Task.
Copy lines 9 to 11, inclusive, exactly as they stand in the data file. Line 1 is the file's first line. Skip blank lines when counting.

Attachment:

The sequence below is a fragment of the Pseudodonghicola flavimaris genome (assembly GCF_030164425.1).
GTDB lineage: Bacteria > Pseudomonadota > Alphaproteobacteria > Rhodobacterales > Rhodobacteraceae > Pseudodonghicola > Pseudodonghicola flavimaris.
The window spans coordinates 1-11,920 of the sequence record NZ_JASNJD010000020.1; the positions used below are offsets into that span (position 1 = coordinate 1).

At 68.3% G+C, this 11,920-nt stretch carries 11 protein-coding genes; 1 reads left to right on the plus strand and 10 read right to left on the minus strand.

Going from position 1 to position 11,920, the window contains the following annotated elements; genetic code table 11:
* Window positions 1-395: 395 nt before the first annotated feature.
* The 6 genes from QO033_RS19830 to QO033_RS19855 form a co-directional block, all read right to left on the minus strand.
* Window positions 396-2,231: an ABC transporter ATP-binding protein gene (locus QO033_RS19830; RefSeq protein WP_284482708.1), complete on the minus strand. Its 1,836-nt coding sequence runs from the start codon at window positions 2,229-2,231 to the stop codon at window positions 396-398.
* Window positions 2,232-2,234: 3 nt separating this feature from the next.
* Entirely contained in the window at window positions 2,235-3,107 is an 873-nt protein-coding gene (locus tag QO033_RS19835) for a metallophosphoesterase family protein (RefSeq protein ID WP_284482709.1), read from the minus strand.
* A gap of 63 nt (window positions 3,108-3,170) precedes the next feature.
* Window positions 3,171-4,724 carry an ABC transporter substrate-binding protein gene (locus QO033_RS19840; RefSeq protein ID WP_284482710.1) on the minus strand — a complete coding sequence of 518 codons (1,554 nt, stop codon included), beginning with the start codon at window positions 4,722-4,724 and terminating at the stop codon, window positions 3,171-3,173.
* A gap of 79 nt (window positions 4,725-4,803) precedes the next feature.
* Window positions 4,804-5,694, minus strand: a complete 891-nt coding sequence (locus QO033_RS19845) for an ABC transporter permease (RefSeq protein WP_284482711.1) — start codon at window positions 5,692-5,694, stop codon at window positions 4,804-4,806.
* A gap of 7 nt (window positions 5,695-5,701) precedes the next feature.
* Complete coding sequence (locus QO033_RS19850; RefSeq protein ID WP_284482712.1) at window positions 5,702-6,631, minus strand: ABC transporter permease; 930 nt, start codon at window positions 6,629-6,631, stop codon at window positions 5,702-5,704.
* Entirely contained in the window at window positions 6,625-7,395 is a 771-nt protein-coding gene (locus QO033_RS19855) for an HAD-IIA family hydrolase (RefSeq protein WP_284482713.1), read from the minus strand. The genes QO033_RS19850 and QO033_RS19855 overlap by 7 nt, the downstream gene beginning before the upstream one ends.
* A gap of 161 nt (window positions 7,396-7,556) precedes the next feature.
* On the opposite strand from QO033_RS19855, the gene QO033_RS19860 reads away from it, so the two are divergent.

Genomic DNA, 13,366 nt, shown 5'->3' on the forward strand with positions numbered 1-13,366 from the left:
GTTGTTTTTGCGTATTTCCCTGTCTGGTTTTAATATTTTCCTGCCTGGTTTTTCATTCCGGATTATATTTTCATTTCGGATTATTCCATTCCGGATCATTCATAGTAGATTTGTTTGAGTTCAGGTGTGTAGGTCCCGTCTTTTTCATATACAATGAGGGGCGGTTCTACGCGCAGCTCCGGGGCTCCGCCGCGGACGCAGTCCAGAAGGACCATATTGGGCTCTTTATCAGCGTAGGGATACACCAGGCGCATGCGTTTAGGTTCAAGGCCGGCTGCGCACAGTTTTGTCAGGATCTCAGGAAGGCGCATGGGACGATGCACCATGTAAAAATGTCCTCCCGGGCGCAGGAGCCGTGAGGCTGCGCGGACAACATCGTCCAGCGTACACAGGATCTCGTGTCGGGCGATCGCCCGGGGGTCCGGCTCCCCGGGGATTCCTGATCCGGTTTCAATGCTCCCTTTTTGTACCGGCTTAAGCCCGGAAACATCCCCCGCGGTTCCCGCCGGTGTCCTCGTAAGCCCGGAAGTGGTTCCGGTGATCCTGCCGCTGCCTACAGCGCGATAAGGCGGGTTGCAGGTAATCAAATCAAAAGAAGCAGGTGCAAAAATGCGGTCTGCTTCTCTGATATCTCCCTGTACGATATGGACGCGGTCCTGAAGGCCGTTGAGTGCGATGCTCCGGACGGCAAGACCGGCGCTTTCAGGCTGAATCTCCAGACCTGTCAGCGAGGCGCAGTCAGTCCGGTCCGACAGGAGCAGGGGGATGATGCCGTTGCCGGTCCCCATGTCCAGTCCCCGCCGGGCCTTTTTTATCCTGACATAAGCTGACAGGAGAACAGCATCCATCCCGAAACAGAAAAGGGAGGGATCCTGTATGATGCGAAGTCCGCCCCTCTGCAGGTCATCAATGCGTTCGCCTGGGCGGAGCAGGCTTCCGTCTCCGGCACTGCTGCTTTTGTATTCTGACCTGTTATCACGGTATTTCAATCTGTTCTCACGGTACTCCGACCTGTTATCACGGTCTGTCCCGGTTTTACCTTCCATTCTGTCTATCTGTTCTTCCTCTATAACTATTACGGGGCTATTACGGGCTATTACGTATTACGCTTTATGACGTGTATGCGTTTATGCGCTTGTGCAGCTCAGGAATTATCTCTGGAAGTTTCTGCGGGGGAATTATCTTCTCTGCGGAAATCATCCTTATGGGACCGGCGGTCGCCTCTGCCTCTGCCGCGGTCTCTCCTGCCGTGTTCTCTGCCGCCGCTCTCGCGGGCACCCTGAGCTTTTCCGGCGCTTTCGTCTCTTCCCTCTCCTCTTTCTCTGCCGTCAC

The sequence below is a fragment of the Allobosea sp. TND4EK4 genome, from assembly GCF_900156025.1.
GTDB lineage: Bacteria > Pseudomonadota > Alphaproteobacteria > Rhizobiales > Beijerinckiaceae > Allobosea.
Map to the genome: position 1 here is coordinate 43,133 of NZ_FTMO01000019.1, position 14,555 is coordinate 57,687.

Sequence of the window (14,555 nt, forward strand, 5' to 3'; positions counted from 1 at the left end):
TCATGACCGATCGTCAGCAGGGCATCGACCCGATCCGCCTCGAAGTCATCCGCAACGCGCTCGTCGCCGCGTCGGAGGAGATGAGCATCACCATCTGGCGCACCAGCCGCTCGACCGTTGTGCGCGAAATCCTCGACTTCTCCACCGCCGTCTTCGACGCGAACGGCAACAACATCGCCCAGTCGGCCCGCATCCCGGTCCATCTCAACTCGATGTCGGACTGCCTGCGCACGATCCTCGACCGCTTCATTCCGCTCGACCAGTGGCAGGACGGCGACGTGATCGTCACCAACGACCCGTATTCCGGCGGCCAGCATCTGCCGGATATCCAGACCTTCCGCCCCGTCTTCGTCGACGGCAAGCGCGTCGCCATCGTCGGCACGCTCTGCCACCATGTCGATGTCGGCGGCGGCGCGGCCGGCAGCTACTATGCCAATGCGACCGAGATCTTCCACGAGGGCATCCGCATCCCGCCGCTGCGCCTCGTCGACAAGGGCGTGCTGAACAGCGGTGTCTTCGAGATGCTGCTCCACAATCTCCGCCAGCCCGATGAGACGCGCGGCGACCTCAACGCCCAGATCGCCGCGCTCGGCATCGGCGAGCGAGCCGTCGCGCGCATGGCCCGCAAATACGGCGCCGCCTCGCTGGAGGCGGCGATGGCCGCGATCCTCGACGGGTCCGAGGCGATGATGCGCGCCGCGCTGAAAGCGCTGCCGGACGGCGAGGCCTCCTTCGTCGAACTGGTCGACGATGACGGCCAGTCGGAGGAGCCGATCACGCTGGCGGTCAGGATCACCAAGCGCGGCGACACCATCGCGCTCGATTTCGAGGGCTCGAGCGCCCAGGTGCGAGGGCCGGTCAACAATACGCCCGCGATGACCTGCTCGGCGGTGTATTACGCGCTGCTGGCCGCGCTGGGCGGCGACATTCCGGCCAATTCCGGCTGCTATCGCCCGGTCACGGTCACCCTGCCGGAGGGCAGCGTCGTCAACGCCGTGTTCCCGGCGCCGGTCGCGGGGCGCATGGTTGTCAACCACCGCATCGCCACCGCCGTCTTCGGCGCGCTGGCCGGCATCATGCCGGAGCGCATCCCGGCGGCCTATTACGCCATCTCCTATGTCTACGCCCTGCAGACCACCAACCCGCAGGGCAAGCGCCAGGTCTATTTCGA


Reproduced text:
* Window positions 2,232-2,234: 3 nt separating this feature from the next.
* Entirely contained in the window at window positions 2,235-3,107 is an 873-nt protein-coding gene (locus tag QO033_RS19835) for a metallophosphoesterase family protein (RefSeq protein ID WP_284482709.1), read from the minus strand.
* A gap of 63 nt (window positions 3,108-3,170) precedes the next feature.